(c) Picking up and dropping off kids at the local school will become an adventure with significantly narrowed travel lanes and bicycles moving past on the passenger side. We have two Montessori schools on my block, a Cambridge public school across the street, and soon a day care center. Add the coffee shop to that and you have a disaster waiting to happen. Bicycle altercations along my street are few, if any. As I mentioned above, the primary danger is at difficult intersections with turning traffic.

(d) With significantly narrowed travel lanes, traffic congestion will soar in spite of any prophecies to the contrary. Locations where there is now room to maneuver around a turning vehicle will come to a standstill. I understand that this is what many of the "Complete Streets" advocates want to happen, but I really do hope there is at least some effort made to hear what others have to say.

(e) Pedestrians crossing a street will now be essentially crossing three streets and will have to take great caution – much more than they must now do.

(f) Faster moving cyclists will continue to use the regular travel lanes. Their speeds are not all that different than motor vehicles on many Cambridge streets, especially if there’s even moderate compliance with the lower speed limits that are proposed citywide. For these cyclists, there will be far less wiggle room for passing and they will often have little choice but to "take the lane".

(g) Based on all the conflicts that are introduced it is more than likely that advocates will conclude that the only way to make things work is to remove the parking altogether. I see this as almost inevitable. Some will rejoice at this, but many others will not. As has been pointed out very eloquently on this list, people do get older and their mobility may be reduced for this and other reasons. You cannot simply wish away the need for some (many) people to have access to a motor vehicle and to be able to park it at least somewhere near where they live. In my neighborhood many of the streets are almost fully parked much of the time.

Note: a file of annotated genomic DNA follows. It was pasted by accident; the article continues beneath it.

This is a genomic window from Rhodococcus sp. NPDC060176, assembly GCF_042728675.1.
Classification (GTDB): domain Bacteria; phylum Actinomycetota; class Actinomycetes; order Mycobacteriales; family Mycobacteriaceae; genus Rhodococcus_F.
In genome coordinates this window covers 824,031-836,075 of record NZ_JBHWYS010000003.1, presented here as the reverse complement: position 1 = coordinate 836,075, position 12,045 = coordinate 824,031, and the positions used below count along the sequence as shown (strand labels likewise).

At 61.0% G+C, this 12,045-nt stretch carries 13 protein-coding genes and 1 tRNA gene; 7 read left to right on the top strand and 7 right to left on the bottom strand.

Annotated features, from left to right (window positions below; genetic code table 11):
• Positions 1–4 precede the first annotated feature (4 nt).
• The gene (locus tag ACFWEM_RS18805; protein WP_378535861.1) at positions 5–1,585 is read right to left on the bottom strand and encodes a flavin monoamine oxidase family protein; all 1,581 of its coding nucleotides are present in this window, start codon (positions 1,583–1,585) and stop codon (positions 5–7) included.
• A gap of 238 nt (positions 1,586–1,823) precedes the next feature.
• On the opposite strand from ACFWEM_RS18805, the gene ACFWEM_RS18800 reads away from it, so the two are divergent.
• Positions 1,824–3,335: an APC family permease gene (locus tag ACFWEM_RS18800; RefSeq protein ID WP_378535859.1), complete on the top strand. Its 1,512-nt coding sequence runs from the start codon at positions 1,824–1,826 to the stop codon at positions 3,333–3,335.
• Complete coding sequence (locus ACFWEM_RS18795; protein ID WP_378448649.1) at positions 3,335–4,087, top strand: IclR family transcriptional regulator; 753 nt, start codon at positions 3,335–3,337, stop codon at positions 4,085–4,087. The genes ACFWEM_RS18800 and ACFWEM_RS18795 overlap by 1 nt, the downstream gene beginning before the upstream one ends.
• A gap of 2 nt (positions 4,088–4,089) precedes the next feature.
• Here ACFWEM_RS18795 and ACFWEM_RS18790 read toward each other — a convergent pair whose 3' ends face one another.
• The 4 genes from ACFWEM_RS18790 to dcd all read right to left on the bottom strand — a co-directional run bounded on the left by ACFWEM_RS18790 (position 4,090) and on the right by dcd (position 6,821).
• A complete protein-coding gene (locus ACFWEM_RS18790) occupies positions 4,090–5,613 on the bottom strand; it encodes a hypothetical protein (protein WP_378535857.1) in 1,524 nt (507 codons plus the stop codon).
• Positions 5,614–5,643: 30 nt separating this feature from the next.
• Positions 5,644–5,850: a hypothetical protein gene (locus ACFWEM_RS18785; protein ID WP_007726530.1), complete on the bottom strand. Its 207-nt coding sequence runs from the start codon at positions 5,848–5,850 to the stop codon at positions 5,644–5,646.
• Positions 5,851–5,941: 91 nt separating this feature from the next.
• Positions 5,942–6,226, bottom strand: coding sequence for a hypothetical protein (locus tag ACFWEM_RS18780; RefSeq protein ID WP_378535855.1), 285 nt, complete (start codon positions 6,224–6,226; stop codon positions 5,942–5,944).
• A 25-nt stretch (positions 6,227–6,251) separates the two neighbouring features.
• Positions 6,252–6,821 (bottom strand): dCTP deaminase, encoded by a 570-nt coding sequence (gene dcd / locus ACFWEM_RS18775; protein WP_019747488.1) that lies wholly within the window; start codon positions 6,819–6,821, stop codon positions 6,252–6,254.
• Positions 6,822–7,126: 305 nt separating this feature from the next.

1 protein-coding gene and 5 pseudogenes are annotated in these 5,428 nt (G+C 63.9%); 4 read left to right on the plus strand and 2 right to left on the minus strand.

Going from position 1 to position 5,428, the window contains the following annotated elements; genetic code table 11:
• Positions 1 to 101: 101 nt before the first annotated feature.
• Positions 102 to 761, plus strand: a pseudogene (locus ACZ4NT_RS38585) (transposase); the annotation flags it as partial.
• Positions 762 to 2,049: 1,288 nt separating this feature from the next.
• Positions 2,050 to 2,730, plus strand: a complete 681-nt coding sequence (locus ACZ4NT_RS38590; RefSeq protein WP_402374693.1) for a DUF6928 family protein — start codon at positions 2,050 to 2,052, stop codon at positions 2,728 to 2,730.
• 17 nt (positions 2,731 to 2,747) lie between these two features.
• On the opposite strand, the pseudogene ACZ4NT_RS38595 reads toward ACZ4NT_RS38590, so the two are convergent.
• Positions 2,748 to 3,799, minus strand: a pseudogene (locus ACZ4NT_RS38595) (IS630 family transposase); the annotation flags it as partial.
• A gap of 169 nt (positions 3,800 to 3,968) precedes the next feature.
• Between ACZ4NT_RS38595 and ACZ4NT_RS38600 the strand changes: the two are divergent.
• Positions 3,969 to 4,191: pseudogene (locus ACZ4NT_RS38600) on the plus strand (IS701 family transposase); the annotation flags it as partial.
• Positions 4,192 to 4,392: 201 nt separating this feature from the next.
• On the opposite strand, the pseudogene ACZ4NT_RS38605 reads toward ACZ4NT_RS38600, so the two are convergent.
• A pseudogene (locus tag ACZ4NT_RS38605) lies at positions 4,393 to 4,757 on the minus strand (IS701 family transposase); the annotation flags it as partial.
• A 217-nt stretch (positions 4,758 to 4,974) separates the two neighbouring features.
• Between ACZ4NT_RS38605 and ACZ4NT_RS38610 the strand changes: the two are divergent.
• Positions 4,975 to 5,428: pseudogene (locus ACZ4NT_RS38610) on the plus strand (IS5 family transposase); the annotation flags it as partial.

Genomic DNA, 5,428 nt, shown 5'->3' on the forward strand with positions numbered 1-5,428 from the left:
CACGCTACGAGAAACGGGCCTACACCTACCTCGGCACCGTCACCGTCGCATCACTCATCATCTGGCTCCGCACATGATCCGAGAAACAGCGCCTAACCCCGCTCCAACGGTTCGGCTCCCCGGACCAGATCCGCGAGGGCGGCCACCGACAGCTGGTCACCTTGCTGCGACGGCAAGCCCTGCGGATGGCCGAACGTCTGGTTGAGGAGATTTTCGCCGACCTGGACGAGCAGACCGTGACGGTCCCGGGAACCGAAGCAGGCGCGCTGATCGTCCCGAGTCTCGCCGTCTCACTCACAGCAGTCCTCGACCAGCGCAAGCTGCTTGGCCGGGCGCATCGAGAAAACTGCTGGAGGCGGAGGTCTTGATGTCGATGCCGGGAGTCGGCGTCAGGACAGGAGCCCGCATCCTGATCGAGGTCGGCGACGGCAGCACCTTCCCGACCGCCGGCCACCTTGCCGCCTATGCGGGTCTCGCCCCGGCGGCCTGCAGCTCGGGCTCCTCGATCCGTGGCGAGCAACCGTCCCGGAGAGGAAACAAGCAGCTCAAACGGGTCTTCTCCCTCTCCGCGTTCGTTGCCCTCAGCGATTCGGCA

(h) Snow events will bring everything to a standstill. In particular, the ideal practice of plowing streets most of the way to the curb will be far more difficult when streets are divided into multiple sections. As we all know, sometimes the only practical option is to not plow all the way to the curb since there’s need for that additional storage. What happens then? My guess is that winter cyclists will simply ride in the regular travel lanes which will now be far narrower than they are now.

If the City is absolutely set on trying out this idea, they should start with one road as a pilot and see what problems do or do not develop and evaluate the results honestly. I think it’s very important that any such evaluation be done by an objective party.

There were two important matters embedded in the torrent of City Council orders introduced two weeks ago – (1) addressing problematic intersections (like Porter Square); and (2) addressing the fundamental incompatibility between vulnerable users (including pedestrians and cyclists) and very large trucks with limited visibility.

I also feel that much more attention needs to be spent on identifying quieter alternatives for cyclists. In Medford, one of the most significant recommendations in their Bicycle Infrastructure Master Plan is the conversion of some streets to "bicycle boulevards" where cyclists are given very explicit priority without being segregated. That would be a good thing to do for a number of Cambridge streets.

PS – I have neither the time nor the inclination to write petitions or gather signatures on this topic. It’s easy to get signatures when you tell people that your way is the only way to achieve "safe streets". I believe that a lot more discussion needs to take place on this topic – and not in a hypercharged political atmosphere.

Order #2. That the Public Safety Committee hold a public hearing to hear about the various uses of drones in Cambridge and any concerns residents may have about them, with the goal of recommending guidelines for a municipal ordinance that would protect the public safety and the privacy of residents.   Councillor Devereux, Councillor Kelley